Thursday, October 4, 2007

Kindergarten Power Struggles

I have been tired lately. I couldn't figure out why. September sped by without even stopping for a cup of coffee. What's going on?

That's when hubby reminded me. "You've started trying to school Sierra."

Ah. I forgot about that. Homeschooling kindergarten is hard around here. The greatest strain in my relationship with my oldest was kindergarten. I don't even remember kindergarten with my son (I was pregnant with Sierra at the time, and his school career started in September 2001, so it's probably better that I've forgotten.) I consider kindergarten my greatest challenge for homeschooling. This is the year I try to convince the 5yo that mom is teacher, that I try to determine the child's learning style, and consider strategies for getting the basics into her head.

Marina was probably the easiest. Too bad I didn't realize it at the time. As I tripped along the beginning of our homeschooling journey, I made a lot of mistakes. The biggest was following the public school idea of "one hour for this subject, 45 minutes for that, etc."

Let's consider what that 45 minutes to an hour entails. Given a modest class size of 25 students, about 5-10 minutes are used in coming in, pulling out the correct books, and taking attendance. I am allowing that for the lower grades you probably only have one teacher, but there is still time eaten up by pulling out the correct books and papers to start each subject. Let's say the hypothetical teacher has a model class that doesn't need to be quieted down every time she turns around. She still needs to spend time getting the entire class to understand the lesson. So I'll figure 15-20 minutes to get everyone understanding the topic. Then the students get down to working on exercises. Let's say there are a handful that understood the lesson completely and they finish the workbook exercise in 5-10 minutes. They will still have to sit and wait for the rest of the class to catch up, so figure another 10-15 minutes. By now, the teacher is running out of time (if she hasn't already) so the rest of the class goes toward checking answers and assigning homework.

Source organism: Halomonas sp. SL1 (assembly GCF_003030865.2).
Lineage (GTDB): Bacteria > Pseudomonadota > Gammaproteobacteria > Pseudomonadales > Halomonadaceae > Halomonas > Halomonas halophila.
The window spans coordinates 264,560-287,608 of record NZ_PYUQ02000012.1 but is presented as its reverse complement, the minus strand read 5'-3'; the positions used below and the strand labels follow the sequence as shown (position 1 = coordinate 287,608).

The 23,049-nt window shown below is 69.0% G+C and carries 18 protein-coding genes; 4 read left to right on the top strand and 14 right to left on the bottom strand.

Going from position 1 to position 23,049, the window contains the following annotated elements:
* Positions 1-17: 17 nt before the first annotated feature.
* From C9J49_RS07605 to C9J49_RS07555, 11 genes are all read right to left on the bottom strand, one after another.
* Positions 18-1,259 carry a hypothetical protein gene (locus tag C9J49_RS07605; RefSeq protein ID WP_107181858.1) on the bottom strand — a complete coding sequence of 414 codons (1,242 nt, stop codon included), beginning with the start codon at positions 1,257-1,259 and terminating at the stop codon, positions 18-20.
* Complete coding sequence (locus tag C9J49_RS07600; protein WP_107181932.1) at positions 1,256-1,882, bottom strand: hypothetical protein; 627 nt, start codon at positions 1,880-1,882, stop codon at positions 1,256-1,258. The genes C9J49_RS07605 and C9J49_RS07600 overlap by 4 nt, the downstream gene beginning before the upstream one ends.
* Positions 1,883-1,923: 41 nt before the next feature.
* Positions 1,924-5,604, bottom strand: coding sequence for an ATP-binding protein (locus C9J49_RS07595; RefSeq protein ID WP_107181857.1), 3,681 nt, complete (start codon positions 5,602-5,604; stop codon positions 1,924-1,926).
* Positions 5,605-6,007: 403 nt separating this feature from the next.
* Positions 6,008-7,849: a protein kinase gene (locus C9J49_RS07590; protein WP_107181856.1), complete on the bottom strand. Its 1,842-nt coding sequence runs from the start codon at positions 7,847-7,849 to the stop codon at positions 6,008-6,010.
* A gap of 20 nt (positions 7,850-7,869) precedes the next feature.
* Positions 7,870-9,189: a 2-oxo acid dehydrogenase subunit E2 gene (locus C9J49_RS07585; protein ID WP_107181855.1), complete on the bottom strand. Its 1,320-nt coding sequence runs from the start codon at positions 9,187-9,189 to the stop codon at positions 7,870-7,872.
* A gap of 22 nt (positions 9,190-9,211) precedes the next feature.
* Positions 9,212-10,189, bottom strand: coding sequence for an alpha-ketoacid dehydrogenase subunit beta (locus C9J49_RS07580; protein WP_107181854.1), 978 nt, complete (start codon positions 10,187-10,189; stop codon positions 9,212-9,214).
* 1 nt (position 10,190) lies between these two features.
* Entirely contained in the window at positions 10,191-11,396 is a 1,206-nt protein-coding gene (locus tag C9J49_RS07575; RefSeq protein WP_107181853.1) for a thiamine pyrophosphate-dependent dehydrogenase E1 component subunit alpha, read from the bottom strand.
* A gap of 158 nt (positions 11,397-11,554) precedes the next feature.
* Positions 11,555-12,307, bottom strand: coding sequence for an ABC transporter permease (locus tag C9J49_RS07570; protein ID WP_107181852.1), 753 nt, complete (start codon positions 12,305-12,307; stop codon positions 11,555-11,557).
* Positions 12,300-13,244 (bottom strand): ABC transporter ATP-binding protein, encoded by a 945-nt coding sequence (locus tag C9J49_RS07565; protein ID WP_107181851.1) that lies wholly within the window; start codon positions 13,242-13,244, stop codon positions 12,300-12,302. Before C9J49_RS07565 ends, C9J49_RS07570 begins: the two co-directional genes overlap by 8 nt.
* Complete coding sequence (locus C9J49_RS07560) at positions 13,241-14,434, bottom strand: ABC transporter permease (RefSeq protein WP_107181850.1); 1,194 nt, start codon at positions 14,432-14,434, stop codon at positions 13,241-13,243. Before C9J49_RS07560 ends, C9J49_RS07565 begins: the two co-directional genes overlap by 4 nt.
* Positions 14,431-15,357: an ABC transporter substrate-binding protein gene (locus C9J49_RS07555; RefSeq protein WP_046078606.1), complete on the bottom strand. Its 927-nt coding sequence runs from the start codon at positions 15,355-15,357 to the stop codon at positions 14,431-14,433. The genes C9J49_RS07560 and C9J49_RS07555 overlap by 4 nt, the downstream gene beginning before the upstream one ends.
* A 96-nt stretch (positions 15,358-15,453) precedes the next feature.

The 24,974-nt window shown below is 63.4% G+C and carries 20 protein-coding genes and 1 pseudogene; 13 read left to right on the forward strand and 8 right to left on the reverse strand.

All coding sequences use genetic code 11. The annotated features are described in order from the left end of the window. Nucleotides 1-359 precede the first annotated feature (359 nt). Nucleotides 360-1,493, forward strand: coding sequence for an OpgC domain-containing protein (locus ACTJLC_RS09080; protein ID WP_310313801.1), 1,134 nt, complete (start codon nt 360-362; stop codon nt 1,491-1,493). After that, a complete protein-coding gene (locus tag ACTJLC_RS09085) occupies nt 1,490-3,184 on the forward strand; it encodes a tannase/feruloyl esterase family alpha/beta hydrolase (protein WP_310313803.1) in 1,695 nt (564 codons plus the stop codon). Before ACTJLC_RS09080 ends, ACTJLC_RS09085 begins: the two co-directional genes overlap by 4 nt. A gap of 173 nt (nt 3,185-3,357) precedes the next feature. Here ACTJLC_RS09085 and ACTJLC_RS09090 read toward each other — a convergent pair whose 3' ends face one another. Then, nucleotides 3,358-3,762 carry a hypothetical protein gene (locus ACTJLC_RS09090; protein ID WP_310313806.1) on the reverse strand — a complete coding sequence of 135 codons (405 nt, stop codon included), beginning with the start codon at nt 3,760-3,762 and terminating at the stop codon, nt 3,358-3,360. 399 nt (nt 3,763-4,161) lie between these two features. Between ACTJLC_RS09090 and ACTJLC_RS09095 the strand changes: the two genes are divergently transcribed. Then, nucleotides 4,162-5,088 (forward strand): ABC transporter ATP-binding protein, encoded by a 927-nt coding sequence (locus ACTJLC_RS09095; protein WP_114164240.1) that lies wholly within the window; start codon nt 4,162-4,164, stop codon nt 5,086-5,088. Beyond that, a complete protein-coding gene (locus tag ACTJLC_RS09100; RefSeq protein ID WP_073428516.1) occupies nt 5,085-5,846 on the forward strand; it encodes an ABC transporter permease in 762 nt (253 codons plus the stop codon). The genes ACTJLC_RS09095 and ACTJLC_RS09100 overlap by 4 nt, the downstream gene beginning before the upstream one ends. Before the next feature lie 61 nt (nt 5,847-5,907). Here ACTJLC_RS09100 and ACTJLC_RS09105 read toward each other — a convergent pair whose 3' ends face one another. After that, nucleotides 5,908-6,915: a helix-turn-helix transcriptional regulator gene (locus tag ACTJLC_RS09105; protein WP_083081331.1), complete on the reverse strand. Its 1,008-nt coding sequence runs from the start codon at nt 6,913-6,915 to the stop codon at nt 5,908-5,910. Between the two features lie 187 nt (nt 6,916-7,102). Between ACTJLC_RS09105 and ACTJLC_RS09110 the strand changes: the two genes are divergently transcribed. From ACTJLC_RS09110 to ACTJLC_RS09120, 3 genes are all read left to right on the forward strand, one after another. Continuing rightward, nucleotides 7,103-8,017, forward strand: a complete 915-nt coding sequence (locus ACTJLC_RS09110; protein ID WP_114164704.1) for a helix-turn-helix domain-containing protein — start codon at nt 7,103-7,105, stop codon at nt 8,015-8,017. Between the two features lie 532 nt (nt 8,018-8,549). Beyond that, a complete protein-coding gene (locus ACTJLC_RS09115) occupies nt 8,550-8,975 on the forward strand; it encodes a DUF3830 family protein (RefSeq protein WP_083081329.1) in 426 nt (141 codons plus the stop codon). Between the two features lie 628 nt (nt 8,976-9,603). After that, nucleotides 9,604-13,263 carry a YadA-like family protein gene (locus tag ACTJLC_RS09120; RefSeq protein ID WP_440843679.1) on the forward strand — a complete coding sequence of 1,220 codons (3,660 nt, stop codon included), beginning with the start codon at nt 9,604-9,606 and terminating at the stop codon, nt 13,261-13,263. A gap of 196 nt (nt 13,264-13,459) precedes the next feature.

Once I had perspective on how much time children spend in class waiting, and just the nature of teaching a class of similar age students versus my one student, I relaxed more. And the more I loosened up, the more my self motivated student learned. Reading improved in the summer, when I was taking a break from teaching her to read. Counting, including the multiplication tables, were learned on daily walks. Writing, as tomorrow's strip will prove, was more about interest than dexterity. If the writing assignments were tedious, she plodded along and complained about how much she hated it. If it was self motivated, she could write for hours.

Chase taught me that it is impossible to teach a group of students because each has their own way of learning. He didn't want to hear about sitting down and doing subjects. That was why I started "stealth teaching." Strategically place a picture book, count and sort with his dinosaurs, write down his stories until he wanted to write, I simply had to stop thinking in terms of schooling. Which is ironic since I had settled on the concept of classical schooling.